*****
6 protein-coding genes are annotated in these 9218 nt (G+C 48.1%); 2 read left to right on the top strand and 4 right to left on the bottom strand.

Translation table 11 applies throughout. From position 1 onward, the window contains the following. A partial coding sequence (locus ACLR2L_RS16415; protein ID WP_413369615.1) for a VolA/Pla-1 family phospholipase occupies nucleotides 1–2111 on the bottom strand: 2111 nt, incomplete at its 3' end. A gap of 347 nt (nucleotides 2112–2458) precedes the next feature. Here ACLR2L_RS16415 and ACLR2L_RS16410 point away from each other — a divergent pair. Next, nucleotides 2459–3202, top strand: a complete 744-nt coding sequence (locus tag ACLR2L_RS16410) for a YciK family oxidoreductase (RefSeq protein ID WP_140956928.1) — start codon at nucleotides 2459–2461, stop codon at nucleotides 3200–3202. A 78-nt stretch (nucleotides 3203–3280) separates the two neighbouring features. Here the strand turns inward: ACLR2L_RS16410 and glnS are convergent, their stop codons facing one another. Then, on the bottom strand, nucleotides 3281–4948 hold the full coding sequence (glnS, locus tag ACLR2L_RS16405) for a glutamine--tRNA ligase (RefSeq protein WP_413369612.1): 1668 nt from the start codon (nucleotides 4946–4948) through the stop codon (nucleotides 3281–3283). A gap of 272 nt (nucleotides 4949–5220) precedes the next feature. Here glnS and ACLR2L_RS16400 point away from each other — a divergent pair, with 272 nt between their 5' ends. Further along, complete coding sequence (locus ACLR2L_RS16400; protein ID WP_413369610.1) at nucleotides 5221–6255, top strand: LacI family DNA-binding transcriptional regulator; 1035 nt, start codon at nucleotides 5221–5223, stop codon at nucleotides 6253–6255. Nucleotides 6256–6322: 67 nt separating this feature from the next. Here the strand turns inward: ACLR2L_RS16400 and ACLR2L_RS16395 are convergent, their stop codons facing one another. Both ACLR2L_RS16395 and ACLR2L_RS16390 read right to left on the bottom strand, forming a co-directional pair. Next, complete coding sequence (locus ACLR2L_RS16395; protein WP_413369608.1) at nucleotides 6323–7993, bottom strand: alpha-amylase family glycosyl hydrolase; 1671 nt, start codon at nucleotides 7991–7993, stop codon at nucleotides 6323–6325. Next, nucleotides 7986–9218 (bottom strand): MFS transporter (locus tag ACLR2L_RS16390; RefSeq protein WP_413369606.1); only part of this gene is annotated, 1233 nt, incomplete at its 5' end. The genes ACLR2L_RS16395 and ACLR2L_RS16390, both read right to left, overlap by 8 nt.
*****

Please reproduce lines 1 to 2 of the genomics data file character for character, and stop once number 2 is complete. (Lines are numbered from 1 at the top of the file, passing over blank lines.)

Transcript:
6 protein-coding genes are annotated in these 9218 nt (G+C 48.1%); 2 read left to right on the top strand and 4 right to left on the bottom strand.

Translation table 11 applies throughout. From position 1 onward, the window contains the following. A partial coding sequence (locus ACLR2L_RS16415; protein ID WP_413369615.1) for a VolA/Pla-1 family phospholipase occupies nucleotides 1–2111 on the bottom strand: 2111 nt, incomplete at its 3' end. A gap of 347 nt (nucleotides 2112–2458) precedes the next feature. Here ACLR2L_RS16415 and ACLR2L_RS16410 point away from each other — a divergent pair. Next, nucleotides 2459–3202, top strand: a complete 744-nt coding sequence (locus tag ACLR2L_RS16410) for a YciK family oxidoreductase (RefSeq protein ID WP_140956928.1) — start codon at nucleotides 2459–2461, stop codon at nucleotides 3200–3202. A 78-nt stretch (nucleotides 3203–3280) separates the two neighbouring features. Here the strand turns inward: ACLR2L_RS16410 and glnS are convergent, their stop codons facing one another. Then, on the bottom strand, nucleotides 3281–4948 hold the full coding sequence (glnS, locus tag ACLR2L_RS16405) for a glutamine--tRNA ligase (RefSeq protein WP_413369612.1): 1668 nt from the start codon (nucleotides 4946–4948) through the stop codon (nucleotides 3281–3283). A gap of 272 nt (nucleotides 4949–5220) precedes the next feature. Here glnS and ACLR2L_RS16400 point away from each other — a divergent pair, with 272 nt between their 5' ends. Further along, complete coding sequence (locus ACLR2L_RS16400; protein ID WP_413369610.1) at nucleotides 5221–6255, top strand: LacI family DNA-binding transcriptional regulator; 1035 nt, start codon at nucleotides 5221–5223, stop codon at nucleotides 6253–6255. Nucleotides 6256–6322: 67 nt separating this feature from the next. Here the strand turns inward: ACLR2L_RS16400 and ACLR2L_RS16395 are convergent, their stop codons facing one another. Both ACLR2L_RS16395 and ACLR2L_RS16390 read right to left on the bottom strand, forming a co-directional pair. Next, complete coding sequence (locus ACLR2L_RS16395; protein WP_413369608.1) at nucleotides 6323–7993, bottom strand: alpha-amylase family glycosyl hydrolase; 1671 nt, start codon at nucleotides 7991–7993, stop codon at nucleotides 6323–6325. Next, nucleotides 7986–9218 (bottom strand): MFS transporter (locus tag ACLR2L_RS16390; RefSeq protein WP_413369606.1); only part of this gene is annotated, 1233 nt, incomplete at its 5' end. The genes ACLR2L_RS16395 and ACLR2L_RS16390, both read right to left, overlap by 8 nt.